NBCUniversal has retained rights to the English Premier League, a growing part of its sports offering in the streaming era, agreeing to a six-year rights extension with the sports organization.
Under terms of the new deal, which starts with the 2022-23 season, NBC Sports, Peacock, Universo and Telemundo Deportes will present 380 soccer matches a year through 2028. The league and NBC Sports have been working together since 2013. NBCUniversal likely paid between $2.5 billion and $2.7 billion for the contract, according to people familiar with the matter, compared with approximately $1 billion under a previous six-year pact.
Keeping the rights was “certainly a priority for us,” said Pete Bevacqua, chairman of NBC Sports, during a call with reporters Thursday. NBCUniversal is in the midst of a plan to shutter its NBCSN sports-cable outlet, and move many of the games it shows to its general-entertainment USA network. English Premier League match-ups “really touch so many aspects and so many different pieces” of the company’s media portfolio, he added. Bevacqua said executives were “comfortable” paying increases in rights fees because the company “was very confident” in the business of the sport, and felt an increasing advertiser base and a growing desire by cable and satellite distributors to showcase the sport “justified” the price being paid.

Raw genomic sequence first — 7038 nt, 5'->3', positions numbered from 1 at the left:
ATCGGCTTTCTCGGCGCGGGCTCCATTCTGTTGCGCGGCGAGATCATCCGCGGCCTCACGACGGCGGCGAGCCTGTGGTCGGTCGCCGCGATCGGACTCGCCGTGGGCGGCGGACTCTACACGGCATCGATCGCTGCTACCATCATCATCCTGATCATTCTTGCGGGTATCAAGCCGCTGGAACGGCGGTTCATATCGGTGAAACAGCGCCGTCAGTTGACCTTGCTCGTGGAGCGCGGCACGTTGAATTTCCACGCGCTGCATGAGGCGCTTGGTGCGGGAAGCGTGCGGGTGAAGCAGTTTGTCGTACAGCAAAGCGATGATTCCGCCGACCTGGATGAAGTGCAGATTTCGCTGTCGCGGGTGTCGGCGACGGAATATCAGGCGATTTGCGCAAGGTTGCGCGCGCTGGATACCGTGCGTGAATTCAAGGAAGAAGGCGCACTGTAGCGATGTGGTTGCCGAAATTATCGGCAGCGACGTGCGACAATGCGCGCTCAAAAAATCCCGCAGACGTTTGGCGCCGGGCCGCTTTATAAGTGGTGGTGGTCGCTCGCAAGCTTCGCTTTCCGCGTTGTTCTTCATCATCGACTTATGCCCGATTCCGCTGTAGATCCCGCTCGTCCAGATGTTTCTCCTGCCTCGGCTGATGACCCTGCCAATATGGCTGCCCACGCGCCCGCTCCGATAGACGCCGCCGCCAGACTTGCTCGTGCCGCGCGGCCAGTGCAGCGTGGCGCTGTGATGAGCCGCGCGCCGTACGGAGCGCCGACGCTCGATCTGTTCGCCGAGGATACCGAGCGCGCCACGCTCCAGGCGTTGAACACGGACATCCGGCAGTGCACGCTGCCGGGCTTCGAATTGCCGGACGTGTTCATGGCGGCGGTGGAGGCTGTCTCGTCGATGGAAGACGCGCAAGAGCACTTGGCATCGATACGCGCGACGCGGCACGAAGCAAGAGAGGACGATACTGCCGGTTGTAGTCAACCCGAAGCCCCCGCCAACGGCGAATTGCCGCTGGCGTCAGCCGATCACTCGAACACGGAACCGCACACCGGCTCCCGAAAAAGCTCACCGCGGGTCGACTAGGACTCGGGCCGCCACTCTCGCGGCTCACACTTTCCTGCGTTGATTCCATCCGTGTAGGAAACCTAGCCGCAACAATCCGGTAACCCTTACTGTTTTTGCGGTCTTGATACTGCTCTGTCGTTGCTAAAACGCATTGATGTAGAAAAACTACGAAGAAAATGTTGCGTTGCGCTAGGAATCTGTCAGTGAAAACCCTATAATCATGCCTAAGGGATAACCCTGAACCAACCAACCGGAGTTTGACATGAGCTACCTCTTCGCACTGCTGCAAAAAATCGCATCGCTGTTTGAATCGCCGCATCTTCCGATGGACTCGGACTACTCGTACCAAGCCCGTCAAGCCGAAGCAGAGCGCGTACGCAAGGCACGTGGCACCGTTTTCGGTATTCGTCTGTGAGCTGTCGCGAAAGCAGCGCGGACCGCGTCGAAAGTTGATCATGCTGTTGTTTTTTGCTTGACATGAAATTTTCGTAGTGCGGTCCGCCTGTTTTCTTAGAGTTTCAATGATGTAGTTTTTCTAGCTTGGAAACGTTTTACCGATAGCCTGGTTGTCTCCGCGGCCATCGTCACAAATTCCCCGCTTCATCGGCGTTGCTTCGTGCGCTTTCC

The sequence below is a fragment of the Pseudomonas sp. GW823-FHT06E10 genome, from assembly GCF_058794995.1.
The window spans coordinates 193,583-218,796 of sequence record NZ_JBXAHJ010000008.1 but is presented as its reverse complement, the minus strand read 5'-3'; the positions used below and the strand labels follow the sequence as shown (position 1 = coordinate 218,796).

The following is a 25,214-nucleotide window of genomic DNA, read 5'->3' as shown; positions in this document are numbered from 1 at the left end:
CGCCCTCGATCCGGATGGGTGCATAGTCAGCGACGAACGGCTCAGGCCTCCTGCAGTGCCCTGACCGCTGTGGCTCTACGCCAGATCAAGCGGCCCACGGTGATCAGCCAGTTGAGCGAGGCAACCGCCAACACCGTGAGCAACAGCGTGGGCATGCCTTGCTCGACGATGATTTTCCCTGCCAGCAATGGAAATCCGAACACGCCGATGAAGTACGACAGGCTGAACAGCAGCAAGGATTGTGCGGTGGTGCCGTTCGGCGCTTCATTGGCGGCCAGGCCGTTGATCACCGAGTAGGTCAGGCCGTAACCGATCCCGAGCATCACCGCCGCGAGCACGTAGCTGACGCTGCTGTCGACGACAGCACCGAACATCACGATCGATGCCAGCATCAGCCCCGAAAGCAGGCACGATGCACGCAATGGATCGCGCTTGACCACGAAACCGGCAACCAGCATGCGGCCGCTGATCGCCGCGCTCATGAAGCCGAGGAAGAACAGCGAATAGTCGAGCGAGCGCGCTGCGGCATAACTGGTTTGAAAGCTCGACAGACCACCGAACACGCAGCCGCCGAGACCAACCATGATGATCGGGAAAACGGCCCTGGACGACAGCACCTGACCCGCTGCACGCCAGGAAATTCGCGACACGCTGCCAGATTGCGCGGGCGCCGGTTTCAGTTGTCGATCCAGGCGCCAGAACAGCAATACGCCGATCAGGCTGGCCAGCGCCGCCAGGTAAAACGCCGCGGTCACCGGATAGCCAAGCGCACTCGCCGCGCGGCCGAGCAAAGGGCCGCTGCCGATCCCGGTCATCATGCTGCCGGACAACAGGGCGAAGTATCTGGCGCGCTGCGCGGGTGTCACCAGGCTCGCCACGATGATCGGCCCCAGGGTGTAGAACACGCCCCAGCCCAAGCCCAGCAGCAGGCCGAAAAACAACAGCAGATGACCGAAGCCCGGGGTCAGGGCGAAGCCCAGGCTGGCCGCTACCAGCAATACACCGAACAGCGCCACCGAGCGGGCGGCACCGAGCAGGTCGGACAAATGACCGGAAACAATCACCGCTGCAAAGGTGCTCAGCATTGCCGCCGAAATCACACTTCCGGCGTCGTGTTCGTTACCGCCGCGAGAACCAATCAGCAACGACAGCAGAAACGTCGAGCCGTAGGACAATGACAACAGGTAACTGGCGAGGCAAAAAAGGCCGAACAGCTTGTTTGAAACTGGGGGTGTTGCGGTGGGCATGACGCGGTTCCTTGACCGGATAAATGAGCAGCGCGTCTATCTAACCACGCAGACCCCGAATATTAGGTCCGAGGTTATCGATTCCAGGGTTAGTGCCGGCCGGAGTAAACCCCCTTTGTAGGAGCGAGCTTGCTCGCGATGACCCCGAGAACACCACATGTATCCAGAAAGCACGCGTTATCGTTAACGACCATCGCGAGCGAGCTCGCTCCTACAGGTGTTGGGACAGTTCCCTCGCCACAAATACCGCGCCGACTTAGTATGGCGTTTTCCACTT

But maintaining the relationship with the soccer league may have taken on new importance after NBC parted ways with the NHL, which opted to partner with WarnerMedia and ESPN in a new rights deal that secured significant increases in fees.
NBC Sports executives said they believe they impressed Premier League organizers and team owners by building out new events and opportunities to showcase the sport. NBC helped organize “Championship Sunday,” a final-day-of-season event that called for ten games to be broadcast on various NBCU outlets.
NBC faced tremendous competition for the new contract. ESPN and Fox were among the sports entities said to be interested in stealing Premier League away. Keeping the sport “was very much something we wanted to get done,” said Bevacqua.
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